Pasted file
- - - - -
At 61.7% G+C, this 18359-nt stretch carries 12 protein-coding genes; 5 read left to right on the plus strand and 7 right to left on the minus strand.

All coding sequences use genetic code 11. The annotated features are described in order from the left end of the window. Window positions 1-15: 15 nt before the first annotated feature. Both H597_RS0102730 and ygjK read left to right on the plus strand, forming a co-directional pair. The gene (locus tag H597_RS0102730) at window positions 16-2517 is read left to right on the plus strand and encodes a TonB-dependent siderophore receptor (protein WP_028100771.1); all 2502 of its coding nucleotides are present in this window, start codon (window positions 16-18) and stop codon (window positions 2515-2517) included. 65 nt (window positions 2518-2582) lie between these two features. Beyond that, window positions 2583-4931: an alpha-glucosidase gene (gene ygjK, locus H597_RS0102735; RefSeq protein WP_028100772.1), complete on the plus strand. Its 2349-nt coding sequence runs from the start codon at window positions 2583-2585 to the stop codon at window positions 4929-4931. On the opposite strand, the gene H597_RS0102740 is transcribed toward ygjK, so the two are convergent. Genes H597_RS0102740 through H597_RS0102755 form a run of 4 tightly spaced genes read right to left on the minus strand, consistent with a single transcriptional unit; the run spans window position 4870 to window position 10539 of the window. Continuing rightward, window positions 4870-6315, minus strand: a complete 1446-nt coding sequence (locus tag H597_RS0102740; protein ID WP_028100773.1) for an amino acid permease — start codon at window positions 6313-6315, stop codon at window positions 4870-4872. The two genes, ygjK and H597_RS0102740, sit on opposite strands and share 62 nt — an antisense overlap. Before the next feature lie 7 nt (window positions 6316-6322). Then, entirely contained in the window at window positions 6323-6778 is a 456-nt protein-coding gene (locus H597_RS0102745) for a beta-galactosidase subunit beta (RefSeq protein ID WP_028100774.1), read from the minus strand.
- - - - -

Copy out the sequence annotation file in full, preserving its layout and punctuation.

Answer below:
At 61.7% G+C, this 18359-nt stretch carries 12 protein-coding genes; 5 read left to right on the plus strand and 7 right to left on the minus strand.

All coding sequences use genetic code 11. The annotated features are described in order from the left end of the window. Window positions 1-15: 15 nt before the first annotated feature. Both H597_RS0102730 and ygjK read left to right on the plus strand, forming a co-directional pair. The gene (locus tag H597_RS0102730) at window positions 16-2517 is read left to right on the plus strand and encodes a TonB-dependent siderophore receptor (protein WP_028100771.1); all 2502 of its coding nucleotides are present in this window, start codon (window positions 16-18) and stop codon (window positions 2515-2517) included. 65 nt (window positions 2518-2582) lie between these two features. Beyond that, window positions 2583-4931: an alpha-glucosidase gene (gene ygjK, locus H597_RS0102735; RefSeq protein WP_028100772.1), complete on the plus strand. Its 2349-nt coding sequence runs from the start codon at window positions 2583-2585 to the stop codon at window positions 4929-4931. On the opposite strand, the gene H597_RS0102740 is transcribed toward ygjK, so the two are convergent. Genes H597_RS0102740 through H597_RS0102755 form a run of 4 tightly spaced genes read right to left on the minus strand, consistent with a single transcriptional unit; the run spans window position 4870 to window position 10539 of the window. Continuing rightward, window positions 4870-6315, minus strand: a complete 1446-nt coding sequence (locus tag H597_RS0102740; protein ID WP_028100773.1) for an amino acid permease — start codon at window positions 6313-6315, stop codon at window positions 4870-4872. The two genes, ygjK and H597_RS0102740, sit on opposite strands and share 62 nt — an antisense overlap. Before the next feature lie 7 nt (window positions 6316-6322). Then, entirely contained in the window at window positions 6323-6778 is a 456-nt protein-coding gene (locus H597_RS0102745) for a beta-galactosidase subunit beta (RefSeq protein ID WP_028100774.1), read from the minus strand.